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Snatch (Special Edition) (Bilingual)


Price: CDN$ 28.79
Only 3 left in stock.
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Frequently Bought Together

Snatch (Special Edition) (Bilingual) + Lock, Stock and Two Smoking Barrels (Locked 'N Loaded Director's Cut) + RocknRolla / Rock et escrocs (Bilingual)
Price For All Three: CDN$ 46.77

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Product Details

  • Actors: Jason Statham, Brad Pitt, Benicio Del Toro, Dennis Farina, Vinnie Jones
  • Directors: Guy Ritchie
  • Writers: Guy Ritchie
  • Producers: Angad Paul, Matthew Vaughn, Michael Dreyer, Peter Morton, Sebastian Pearson
  • Format: Closed-captioned, Color, Dolby, Dubbed, DVD-Video, Special Edition, Subtitled, Widescreen, NTSC
  • Language: English
  • Subtitles: English, French
  • Dubbed: French
  • Subtitles for the Hearing Impaired: English
  • Region: Region 1 (US and Canada This DVD will probably NOT be viewable in other countries. Read more about DVD formats.)
  • Aspect Ratio: 1.33:1
  • Number of discs: 2
  • Canadian Home Video Rating : Parental Guidance (PG)
  • Studio: Columbia TriStar / Sony Pictures
  • Release Date: July 3 2001
  • Run Time: 103 minutes
  • Average Customer Review: 4.5 out of 5 stars  See all reviews (260 customer reviews)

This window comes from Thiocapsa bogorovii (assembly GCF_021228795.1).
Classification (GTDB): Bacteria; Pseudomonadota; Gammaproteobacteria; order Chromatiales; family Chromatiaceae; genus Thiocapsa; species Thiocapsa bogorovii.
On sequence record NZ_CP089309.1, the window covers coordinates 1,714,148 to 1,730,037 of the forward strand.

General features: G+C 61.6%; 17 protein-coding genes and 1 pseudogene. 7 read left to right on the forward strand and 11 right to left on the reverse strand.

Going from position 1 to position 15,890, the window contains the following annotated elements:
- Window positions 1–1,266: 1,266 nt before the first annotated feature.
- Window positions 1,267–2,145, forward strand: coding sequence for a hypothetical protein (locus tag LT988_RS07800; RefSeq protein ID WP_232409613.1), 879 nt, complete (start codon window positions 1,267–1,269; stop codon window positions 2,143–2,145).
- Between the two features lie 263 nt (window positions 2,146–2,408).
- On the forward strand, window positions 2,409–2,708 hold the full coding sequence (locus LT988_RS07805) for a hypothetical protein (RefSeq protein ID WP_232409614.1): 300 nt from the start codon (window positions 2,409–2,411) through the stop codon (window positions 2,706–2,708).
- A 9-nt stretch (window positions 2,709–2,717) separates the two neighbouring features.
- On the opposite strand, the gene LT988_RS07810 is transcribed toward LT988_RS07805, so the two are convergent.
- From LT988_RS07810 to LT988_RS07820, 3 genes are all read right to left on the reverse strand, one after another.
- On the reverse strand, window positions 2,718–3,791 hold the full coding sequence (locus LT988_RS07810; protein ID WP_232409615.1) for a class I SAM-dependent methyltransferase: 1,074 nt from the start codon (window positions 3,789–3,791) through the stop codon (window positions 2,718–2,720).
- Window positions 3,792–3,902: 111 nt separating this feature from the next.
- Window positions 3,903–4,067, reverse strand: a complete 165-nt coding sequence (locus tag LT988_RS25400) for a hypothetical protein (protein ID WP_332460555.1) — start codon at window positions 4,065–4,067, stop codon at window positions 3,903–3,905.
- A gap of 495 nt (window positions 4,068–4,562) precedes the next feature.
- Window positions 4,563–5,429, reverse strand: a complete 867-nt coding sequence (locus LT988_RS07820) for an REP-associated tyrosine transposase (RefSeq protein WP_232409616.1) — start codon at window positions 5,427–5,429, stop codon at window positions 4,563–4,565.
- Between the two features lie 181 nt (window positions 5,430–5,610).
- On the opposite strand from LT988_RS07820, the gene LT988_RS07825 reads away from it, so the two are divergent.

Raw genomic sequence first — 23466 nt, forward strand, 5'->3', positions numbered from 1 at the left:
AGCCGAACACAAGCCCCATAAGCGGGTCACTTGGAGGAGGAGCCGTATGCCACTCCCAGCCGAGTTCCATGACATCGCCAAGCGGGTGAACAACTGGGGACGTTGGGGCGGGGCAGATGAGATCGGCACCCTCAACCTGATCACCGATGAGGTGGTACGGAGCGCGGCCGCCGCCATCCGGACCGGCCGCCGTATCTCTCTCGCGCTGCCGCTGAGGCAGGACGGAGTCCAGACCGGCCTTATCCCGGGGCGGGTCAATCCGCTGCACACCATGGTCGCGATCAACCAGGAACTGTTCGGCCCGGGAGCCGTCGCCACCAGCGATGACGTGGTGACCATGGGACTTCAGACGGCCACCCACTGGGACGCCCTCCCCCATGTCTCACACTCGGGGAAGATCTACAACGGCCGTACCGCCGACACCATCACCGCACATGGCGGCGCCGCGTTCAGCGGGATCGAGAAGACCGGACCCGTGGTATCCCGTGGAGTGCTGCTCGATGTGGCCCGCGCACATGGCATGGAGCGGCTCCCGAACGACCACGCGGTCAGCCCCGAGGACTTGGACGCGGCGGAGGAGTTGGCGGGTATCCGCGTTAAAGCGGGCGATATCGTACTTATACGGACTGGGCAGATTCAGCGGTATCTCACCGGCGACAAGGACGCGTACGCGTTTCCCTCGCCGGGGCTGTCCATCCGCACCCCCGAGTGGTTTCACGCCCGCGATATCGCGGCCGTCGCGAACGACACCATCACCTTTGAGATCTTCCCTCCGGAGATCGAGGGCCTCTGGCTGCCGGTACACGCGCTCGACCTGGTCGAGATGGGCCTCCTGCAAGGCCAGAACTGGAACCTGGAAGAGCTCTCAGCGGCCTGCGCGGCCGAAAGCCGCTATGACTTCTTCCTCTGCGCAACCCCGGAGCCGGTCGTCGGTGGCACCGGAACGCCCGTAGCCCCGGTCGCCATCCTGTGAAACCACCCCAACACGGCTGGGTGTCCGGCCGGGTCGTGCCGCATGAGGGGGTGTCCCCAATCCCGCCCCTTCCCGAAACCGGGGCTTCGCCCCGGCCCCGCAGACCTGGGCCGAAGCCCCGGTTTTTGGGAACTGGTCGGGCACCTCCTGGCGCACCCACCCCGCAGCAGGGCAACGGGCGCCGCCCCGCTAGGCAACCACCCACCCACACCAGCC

• ASIN: B00003CXS4
  • Amazon Bestsellers Rank: #48,213 in DVD (See Top 100 in DVD)

Product Description

Snatch (Special Edition)

Customer Reviews

4.5 out of 5 stars

Most helpful customer reviews

3 of 3 people found the following review helpful By Matthew Horner on March 15 2002
Format: DVD
Snatch is a fast-paced gangster thriller from England. Like many such British films, it is equal parts drama and black comedy. Our friends in the UK may take crime seriously, but they can't bring themselves to do the same with criminals. Perhaps there is a lesson for us there. I thoroughly enjoyed Snatch, but I must warn you that the accents can sometimes be hard to understand. The one used by Brad Pitt is intentionally indecipherable. Fortunately, I watched the DVD version, which has an option that puts subtitles on the screen whenever Mt. Pitt speaks. The video edition does not have this feature, but that doesn't matter too much. His dazzling performance is entirely physical in nature, so what does it matter what he has to say? The other characters don't understand him either.